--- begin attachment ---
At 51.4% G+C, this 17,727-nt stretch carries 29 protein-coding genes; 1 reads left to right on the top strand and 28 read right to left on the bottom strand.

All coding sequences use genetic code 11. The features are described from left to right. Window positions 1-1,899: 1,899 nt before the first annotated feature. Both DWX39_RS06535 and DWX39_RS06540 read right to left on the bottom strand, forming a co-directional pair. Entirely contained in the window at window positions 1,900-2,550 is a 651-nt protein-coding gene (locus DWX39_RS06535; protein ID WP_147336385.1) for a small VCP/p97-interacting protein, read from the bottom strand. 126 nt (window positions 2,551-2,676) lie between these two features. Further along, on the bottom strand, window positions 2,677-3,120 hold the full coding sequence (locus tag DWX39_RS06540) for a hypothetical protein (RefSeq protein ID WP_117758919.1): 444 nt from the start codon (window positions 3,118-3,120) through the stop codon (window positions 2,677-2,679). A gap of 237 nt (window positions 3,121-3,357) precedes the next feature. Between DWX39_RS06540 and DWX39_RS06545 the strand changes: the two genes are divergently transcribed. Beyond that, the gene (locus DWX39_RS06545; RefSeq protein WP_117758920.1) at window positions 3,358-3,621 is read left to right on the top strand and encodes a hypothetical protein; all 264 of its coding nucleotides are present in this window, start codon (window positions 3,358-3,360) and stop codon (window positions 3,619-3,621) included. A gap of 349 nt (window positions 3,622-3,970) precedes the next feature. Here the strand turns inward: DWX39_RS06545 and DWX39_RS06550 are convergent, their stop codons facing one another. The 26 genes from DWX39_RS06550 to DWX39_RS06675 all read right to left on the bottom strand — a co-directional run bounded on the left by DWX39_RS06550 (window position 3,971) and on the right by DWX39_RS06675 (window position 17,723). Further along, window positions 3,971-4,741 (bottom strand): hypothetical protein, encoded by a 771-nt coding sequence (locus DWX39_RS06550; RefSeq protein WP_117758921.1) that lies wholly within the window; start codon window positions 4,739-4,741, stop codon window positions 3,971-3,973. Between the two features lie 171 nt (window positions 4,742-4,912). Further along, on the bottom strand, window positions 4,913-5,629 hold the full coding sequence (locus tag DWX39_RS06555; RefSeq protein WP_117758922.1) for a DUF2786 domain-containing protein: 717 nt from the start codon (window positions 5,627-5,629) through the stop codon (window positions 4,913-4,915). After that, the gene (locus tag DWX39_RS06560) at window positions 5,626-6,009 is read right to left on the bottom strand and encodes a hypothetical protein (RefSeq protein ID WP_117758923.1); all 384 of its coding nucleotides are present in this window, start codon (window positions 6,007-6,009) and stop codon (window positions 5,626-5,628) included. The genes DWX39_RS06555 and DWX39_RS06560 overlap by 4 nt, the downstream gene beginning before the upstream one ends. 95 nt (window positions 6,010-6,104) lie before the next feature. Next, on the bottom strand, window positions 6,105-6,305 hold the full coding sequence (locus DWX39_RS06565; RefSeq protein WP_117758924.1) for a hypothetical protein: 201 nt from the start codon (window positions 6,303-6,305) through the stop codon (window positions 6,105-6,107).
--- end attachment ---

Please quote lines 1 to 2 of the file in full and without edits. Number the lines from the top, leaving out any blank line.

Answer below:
At 51.4% G+C, this 17,727-nt stretch carries 29 protein-coding genes; 1 reads left to right on the top strand and 28 read right to left on the bottom strand.

All coding sequences use genetic code 11. The features are described from left to right. Window positions 1-1,899: 1,899 nt before the first annotated feature. Both DWX39_RS06535 and DWX39_RS06540 read right to left on the bottom strand, forming a co-directional pair. Entirely contained in the window at window positions 1,900-2,550 is a 651-nt protein-coding gene (locus DWX39_RS06535; protein ID WP_147336385.1) for a small VCP/p97-interacting protein, read from the bottom strand. 126 nt (window positions 2,551-2,676) lie between these two features. Further along, on the bottom strand, window positions 2,677-3,120 hold the full coding sequence (locus tag DWX39_RS06540) for a hypothetical protein (RefSeq protein ID WP_117758919.1): 444 nt from the start codon (window positions 3,118-3,120) through the stop codon (window positions 2,677-2,679). A gap of 237 nt (window positions 3,121-3,357) precedes the next feature. Between DWX39_RS06540 and DWX39_RS06545 the strand changes: the two genes are divergently transcribed. Beyond that, the gene (locus DWX39_RS06545; RefSeq protein WP_117758920.1) at window positions 3,358-3,621 is read left to right on the top strand and encodes a hypothetical protein; all 264 of its coding nucleotides are present in this window, start codon (window positions 3,358-3,360) and stop codon (window positions 3,619-3,621) included. A gap of 349 nt (window positions 3,622-3,970) precedes the next feature. Here the strand turns inward: DWX39_RS06545 and DWX39_RS06550 are convergent, their stop codons facing one another. The 26 genes from DWX39_RS06550 to DWX39_RS06675 all read right to left on the bottom strand — a co-directional run bounded on the left by DWX39_RS06550 (window position 3,971) and on the right by DWX39_RS06675 (window position 17,723). Further along, window positions 3,971-4,741 (bottom strand): hypothetical protein, encoded by a 771-nt coding sequence (locus DWX39_RS06550; RefSeq protein WP_117758921.1) that lies wholly within the window; start codon window positions 4,739-4,741, stop codon window positions 3,971-3,973. Between the two features lie 171 nt (window positions 4,742-4,912). Further along, on the bottom strand, window positions 4,913-5,629 hold the full coding sequence (locus tag DWX39_RS06555; RefSeq protein WP_117758922.1) for a DUF2786 domain-containing protein: 717 nt from the start codon (window positions 5,627-5,629) through the stop codon (window positions 4,913-4,915). After that, the gene (locus tag DWX39_RS06560) at window positions 5,626-6,009 is read right to left on the bottom strand and encodes a hypothetical protein (RefSeq protein ID WP_117758923.1); all 384 of its coding nucleotides are present in this window, start codon (window positions 6,007-6,009) and stop codon (window positions 5,626-5,628) included. The genes DWX39_RS06555 and DWX39_RS06560 overlap by 4 nt, the downstream gene beginning before the upstream one ends. 95 nt (window positions 6,010-6,104) lie before the next feature. Next, on the bottom strand, window positions 6,105-6,305 hold the full coding sequence (locus DWX39_RS06565; RefSeq protein WP_117758924.1) for a hypothetical protein: 201 nt from the start codon (window positions 6,303-6,305) through the stop codon (window positions 6,105-6,107).